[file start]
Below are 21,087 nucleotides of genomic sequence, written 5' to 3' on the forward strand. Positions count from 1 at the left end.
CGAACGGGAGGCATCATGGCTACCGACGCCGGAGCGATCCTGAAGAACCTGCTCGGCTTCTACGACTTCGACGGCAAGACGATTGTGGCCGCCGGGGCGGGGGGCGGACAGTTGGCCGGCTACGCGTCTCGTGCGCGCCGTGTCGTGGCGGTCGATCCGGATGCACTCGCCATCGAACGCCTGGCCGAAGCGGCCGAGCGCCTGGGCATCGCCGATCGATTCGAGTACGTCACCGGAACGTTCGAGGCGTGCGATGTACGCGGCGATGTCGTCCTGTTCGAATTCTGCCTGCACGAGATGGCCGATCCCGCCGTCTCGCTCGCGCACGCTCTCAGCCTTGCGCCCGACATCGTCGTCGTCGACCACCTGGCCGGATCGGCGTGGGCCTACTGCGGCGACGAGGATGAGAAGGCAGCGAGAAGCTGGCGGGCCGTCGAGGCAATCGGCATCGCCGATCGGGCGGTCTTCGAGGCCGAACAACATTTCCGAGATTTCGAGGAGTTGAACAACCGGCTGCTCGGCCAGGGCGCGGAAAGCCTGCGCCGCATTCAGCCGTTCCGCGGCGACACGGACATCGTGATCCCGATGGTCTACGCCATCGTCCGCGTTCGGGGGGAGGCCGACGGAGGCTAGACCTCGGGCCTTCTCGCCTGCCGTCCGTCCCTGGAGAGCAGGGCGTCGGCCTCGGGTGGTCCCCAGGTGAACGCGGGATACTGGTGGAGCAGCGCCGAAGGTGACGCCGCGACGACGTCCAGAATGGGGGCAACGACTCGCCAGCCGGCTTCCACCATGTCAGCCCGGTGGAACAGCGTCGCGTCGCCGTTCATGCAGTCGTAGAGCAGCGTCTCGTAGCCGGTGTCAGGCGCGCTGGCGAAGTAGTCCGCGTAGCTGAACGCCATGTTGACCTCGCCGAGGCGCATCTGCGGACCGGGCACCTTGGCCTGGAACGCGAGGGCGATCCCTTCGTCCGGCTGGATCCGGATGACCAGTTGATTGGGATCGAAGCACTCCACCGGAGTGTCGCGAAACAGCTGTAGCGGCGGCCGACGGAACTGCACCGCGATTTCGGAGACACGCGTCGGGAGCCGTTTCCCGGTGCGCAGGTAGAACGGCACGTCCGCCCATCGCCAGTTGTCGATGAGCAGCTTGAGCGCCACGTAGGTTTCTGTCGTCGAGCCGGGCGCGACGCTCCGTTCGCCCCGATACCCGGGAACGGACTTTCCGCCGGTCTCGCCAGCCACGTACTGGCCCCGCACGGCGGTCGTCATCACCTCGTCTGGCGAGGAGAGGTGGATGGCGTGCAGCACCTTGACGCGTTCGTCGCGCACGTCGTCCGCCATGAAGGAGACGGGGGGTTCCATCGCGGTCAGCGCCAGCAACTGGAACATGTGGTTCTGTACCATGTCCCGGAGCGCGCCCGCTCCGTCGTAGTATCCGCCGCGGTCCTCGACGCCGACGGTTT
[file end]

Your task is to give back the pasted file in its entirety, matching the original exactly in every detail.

Below are 21,087 nucleotides of genomic sequence, written 5' to 3' on the forward strand. Positions count from 1 at the left end.
CGAACGGGAGGCATCATGGCTACCGACGCCGGAGCGATCCTGAAGAACCTGCTCGGCTTCTACGACTTCGACGGCAAGACGATTGTGGCCGCCGGGGCGGGGGGCGGACAGTTGGCCGGCTACGCGTCTCGTGCGCGCCGTGTCGTGGCGGTCGATCCGGATGCACTCGCCATCGAACGCCTGGCCGAAGCGGCCGAGCGCCTGGGCATCGCCGATCGATTCGAGTACGTCACCGGAACGTTCGAGGCGTGCGATGTACGCGGCGATGTCGTCCTGTTCGAATTCTGCCTGCACGAGATGGCCGATCCCGCCGTCTCGCTCGCGCACGCTCTCAGCCTTGCGCCCGACATCGTCGTCGTCGACCACCTGGCCGGATCGGCGTGGGCCTACTGCGGCGACGAGGATGAGAAGGCAGCGAGAAGCTGGCGGGCCGTCGAGGCAATCGGCATCGCCGATCGGGCGGTCTTCGAGGCCGAACAACATTTCCGAGATTTCGAGGAGTTGAACAACCGGCTGCTCGGCCAGGGCGCGGAAAGCCTGCGCCGCATTCAGCCGTTCCGCGGCGACACGGACATCGTGATCCCGATGGTCTACGCCATCGTCCGCGTTCGGGGGGAGGCCGACGGAGGCTAGACCTCGGGCCTTCTCGCCTGCCGTCCGTCCCTGGAGAGCAGGGCGTCGGCCTCGGGTGGTCCCCAGGTGAACGCGGGATACTGGTGGAGCAGCGCCGAAGGTGACGCCGCGACGACGTCCAGAATGGGGGCAACGACTCGCCAGCCGGCTTCCACCATGTCAGCCCGGTGGAACAGCGTCGCGTCGCCGTTCATGCAGTCGTAGAGCAGCGTCTCGTAGCCGGTGTCAGGCGCGCTGGCGAAGTAGTCCGCGTAGCTGAACGCCATGTTGACCTCGCCGAGGCGCATCTGCGGACCGGGCACCTTGGCCTGGAACGCGAGGGCGATCCCTTCGTCCGGCTGGATCCGGATGACCAGTTGATTGGGATCGAAGCACTCCACCGGAGTGTCGCGAAACAGCTGTAGCGGCGGCCGACGGAACTGCACCGCGATTTCGGAGACACGCGTCGGGAGCCGTTTCCCGGTGCGCAGGTAGAACGGCACGTCCGCCCATCGCCAGTTGTCGATGAGCAGCTTGAGCGCCACGTAGGTTTCTGTCGTCGAGCCGGGCGCGACGCTCCGTTCGCCCCGATACCCGGGAACGGACTTTCCGCCGGTCTCGCCAGCCACGTACTGGCCCCGCACGGCGGTCGTCATCACCTCGTCTGGCGAGGAGAGGTGGATGGCGTGCAGCACCTTGACGCGTTCGTCGCGCACGTCGTCCGCCATGAAGGAGACGGGGGGTTCCATCGCGGTCAGCGCCAGCAACTGGAACATGTGGTTCTGTACCATGTCCCGGAGCGCGCCCGCTCCGTCGTAGTATCCGCCGCGGTCCTCGACGCCGACGGTTT